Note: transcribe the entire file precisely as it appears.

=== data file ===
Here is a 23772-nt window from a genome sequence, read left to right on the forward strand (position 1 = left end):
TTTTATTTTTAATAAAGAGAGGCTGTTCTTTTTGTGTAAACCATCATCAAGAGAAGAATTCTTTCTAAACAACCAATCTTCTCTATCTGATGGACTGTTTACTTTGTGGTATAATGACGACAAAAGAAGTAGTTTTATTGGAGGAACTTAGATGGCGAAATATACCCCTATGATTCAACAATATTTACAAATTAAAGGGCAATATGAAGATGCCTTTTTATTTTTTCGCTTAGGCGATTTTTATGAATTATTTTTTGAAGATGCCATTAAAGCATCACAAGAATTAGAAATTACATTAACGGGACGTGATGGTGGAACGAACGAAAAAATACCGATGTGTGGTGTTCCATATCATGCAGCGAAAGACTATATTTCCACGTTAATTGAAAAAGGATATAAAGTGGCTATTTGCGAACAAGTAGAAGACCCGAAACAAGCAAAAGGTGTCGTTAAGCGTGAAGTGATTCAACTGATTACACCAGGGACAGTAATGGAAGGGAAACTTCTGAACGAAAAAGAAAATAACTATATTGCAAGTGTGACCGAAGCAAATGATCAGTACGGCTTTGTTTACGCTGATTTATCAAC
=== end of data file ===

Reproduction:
Here is a 23772-nt window from a genome sequence, read left to right on the forward strand (position 1 = left end):
TTTTATTTTTAATAAAGAGAGGCTGTTCTTTTTGTGTAAACCATCATCAAGAGAAGAATTCTTTCTAAACAACCAATCTTCTCTATCTGATGGACTGTTTACTTTGTGGTATAATGACGACAAAAGAAGTAGTTTTATTGGAGGAACTTAGATGGCGAAATATACCCCTATGATTCAACAATATTTACAAATTAAAGGGCAATATGAAGATGCCTTTTTATTTTTTCGCTTAGGCGATTTTTATGAATTATTTTTTGAAGATGCCATTAAAGCATCACAAGAATTAGAAATTACATTAACGGGACGTGATGGTGGAACGAACGAAAAAATACCGATGTGTGGTGTTCCATATCATGCAGCGAAAGACTATATTTCCACGTTAATTGAAAAAGGATATAAAGTGGCTATTTGCGAACAAGTAGAAGACCCGAAACAAGCAAAAGGTGTCGTTAAGCGTGAAGTGATTCAACTGATTACACCAGGGACAGTAATGGAAGGGAAACTTCTGAACGAAAAAGAAAATAACTATATTGCAAGTGTGACCGAAGCAAATGATCAGTACGGCTTTGTTTACGCTGATTTATCAAC